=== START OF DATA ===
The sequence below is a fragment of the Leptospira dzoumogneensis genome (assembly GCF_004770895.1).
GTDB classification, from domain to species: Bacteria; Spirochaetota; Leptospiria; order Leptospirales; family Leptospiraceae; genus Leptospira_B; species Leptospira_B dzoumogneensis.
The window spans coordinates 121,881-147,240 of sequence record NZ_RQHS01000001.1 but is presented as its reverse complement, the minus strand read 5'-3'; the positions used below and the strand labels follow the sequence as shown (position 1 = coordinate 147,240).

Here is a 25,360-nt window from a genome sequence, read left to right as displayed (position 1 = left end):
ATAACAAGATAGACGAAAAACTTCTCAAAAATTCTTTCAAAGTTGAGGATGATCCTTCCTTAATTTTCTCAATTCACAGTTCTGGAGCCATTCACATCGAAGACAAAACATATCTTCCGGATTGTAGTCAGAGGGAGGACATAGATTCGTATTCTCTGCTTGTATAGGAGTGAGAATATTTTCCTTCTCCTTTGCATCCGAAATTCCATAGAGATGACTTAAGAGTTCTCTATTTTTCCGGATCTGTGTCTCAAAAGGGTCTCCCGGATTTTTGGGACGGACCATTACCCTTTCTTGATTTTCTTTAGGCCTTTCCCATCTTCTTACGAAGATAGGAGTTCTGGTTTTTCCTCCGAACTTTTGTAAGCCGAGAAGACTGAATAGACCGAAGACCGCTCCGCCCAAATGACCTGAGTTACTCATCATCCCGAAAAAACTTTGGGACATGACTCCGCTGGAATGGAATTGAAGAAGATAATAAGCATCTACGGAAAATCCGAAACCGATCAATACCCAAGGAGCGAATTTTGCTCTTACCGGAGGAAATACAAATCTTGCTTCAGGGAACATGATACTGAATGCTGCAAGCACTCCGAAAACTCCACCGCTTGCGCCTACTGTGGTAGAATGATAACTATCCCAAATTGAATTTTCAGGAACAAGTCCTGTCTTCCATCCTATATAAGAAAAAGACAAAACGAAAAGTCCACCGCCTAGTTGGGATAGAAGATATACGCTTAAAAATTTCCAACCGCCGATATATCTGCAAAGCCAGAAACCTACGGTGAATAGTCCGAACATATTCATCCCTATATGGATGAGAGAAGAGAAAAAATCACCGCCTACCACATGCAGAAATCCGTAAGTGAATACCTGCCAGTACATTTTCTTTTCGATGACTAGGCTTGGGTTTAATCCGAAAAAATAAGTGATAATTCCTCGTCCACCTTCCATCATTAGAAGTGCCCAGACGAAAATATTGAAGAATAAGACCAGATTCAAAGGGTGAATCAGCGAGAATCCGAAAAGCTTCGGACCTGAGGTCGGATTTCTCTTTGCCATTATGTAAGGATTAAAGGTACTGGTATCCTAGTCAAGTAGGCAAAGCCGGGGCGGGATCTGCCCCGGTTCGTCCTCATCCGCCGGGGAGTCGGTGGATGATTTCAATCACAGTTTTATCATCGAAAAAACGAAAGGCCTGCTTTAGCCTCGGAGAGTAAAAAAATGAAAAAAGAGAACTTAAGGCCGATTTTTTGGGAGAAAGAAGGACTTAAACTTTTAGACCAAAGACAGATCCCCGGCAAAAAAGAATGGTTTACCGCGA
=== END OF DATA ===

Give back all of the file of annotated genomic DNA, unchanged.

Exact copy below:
The sequence below is a fragment of the Leptospira dzoumogneensis genome (assembly GCF_004770895.1).
GTDB classification, from domain to species: Bacteria; Spirochaetota; Leptospiria; order Leptospirales; family Leptospiraceae; genus Leptospira_B; species Leptospira_B dzoumogneensis.
The window spans coordinates 121,881-147,240 of sequence record NZ_RQHS01000001.1 but is presented as its reverse complement, the minus strand read 5'-3'; the positions used below and the strand labels follow the sequence as shown (position 1 = coordinate 147,240).

Here is a 25,360-nt window from a genome sequence, read left to right as displayed (position 1 = left end):
ATAACAAGATAGACGAAAAACTTCTCAAAAATTCTTTCAAAGTTGAGGATGATCCTTCCTTAATTTTCTCAATTCACAGTTCTGGAGCCATTCACATCGAAGACAAAACATATCTTCCGGATTGTAGTCAGAGGGAGGACATAGATTCGTATTCTCTGCTTGTATAGGAGTGAGAATATTTTCCTTCTCCTTTGCATCCGAAATTCCATAGAGATGACTTAAGAGTTCTCTATTTTTCCGGATCTGTGTCTCAAAAGGGTCTCCCGGATTTTTGGGACGGACCATTACCCTTTCTTGATTTTCTTTAGGCCTTTCCCATCTTCTTACGAAGATAGGAGTTCTGGTTTTTCCTCCGAACTTTTGTAAGCCGAGAAGACTGAATAGACCGAAGACCGCTCCGCCCAAATGACCTGAGTTACTCATCATCCCGAAAAAACTTTGGGACATGACTCCGCTGGAATGGAATTGAAGAAGATAATAAGCATCTACGGAAAATCCGAAACCGATCAATACCCAAGGAGCGAATTTTGCTCTTACCGGAGGAAATACAAATCTTGCTTCAGGGAACATGATACTGAATGCTGCAAGCACTCCGAAAACTCCACCGCTTGCGCCTACTGTGGTAGAATGATAACTATCCCAAATTGAATTTTCAGGAACAAGTCCTGTCTTCCATCCTATATAAGAAAAAGACAAAACGAAAAGTCCACCGCCTAGTTGGGATAGAAGATATACGCTTAAAAATTTCCAACCGCCGATATATCTGCAAAGCCAGAAACCTACGGTGAATAGTCCGAACATATTCATCCCTATATGGATGAGAGAAGAGAAAAAATCACCGCCTACCACATGCAGAAATCCGTAAGTGAATACCTGCCAGTACATTTTCTTTTCGATGACTAGGCTTGGGTTTAATCCGAAAAAATAAGTGATAATTCCTCGTCCACCTTCCATCATTAGAAGTGCCCAGACGAAAATATTGAAGAATAAGACCAGATTCAAAGGGTGAATCAGCGAGAATCCGAAAAGCTTCGGACCTGAGGTCGGATTTCTCTTTGCCATTATGTAAGGATTAAAGGTACTGGTATCCTAGTCAAGTAGGCAAAGCCGGGGCGGGATCTGCCCCGGTTCGTCCTCATCCGCCGGGGAGTCGGTGGATGATTTCAATCACAGTTTTATCATCGAAAAAACGAAAGGCCTGCTTTAGCCTCGGAGAGTAAAAAAATGAAAAAAGAGAACTTAAGGCCGATTTTTTGGGAGAAAGAAGGACTTAAACTTTTAGACCAAAGACAGATCCCCGGCAAAAAAGAATGGTTTACCGCGA